Today we thought we’d check out a few more National Trust sites to the south of Newcastle, Washington Hall and Souter Lighthouse.
Washington Old Hall was built in the 12th century by William de Hertburne, an ancestor of George Washington. He changed his name to William de Wessyngton (later anglicised to Washington) after the name of the area, Wessyngtonland. The halls claim to fame is of course the link to George Washington but the Washingtons haven’t owned it since the 1400’s. Inside there’s a grand hall with a sitting style room at one end and a kitchen at the other. The rooms are decked out mainly with furniture from the 17th century. Up the stairs and around the walls of second floor are all sorts of memorabilia to do with the George Washington. George Washingtons ancestor was one of the lords involved in signing the Magna Carta and it was interesting how George Washington was involved in the production of a similar bill in the UK.
The hall was used as a home until the 19th century when it became a tenement before it fell into such a state of repair that it was declared unfit for human habitation in 1935. There’s a few rooms on the second floor set up as it would’ve looked when it was a tenement with some old photos and stories of former tenants which it’s quite interesting. Around the house there are some lovely sculptured hedge gardens and a cafe. The building was nice however as a National Trust display it was really underwhelming so we hurried through and got back on the bike as quickly as possible.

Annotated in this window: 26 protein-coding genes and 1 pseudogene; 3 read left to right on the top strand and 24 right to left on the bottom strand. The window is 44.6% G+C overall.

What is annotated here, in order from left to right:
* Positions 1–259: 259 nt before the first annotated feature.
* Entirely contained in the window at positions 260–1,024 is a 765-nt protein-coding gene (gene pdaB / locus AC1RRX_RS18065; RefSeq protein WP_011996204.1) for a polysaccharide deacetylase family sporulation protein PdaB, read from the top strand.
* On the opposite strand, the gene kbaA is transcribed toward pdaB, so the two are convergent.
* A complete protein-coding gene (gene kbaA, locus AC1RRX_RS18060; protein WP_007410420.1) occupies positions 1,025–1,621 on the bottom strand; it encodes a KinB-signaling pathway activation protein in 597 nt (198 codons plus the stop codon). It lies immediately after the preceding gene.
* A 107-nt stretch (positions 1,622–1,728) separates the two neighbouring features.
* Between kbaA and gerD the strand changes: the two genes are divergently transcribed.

Back on the the Bike we headed to Souter Lighthouse, a red and white beauty in the village of Marsden. Souter lighthouse was built back in 1871 and was a marvel of its time being the first electric powered light. The lighthouse as staffed by four lighthouse keepers with their families. GPS and Satnav made the lighthouse redundant in 1988.
The building now is a National Trust property and inside they have working diesel and electric compressors and while we were there they were sounding the foghorn. There was a kids area with lots of activities and a display on Admiral Collingwood, one of the heroes of Trafalgar. There was also radio displays, tales of the Darling family and one of the cottages is set up like the turn of the century. From the top of the lighthouse you could see the remains of the old colliery and some of the seabird rookeries on the stone columns near the shore.
On the way home we followed the coast up to Newbiggin a nice little village by the sea where we met some lovely locals. It was interesting finding out about the history of the fishing village.
Saturday night saw us heading to one of the local pubs in Morpeth to check out a band called King for a Day. It was a great night out with great sounding music and strangely they played Werewolfs of London in three different styles, which was fascinating to hear how different one song can sound.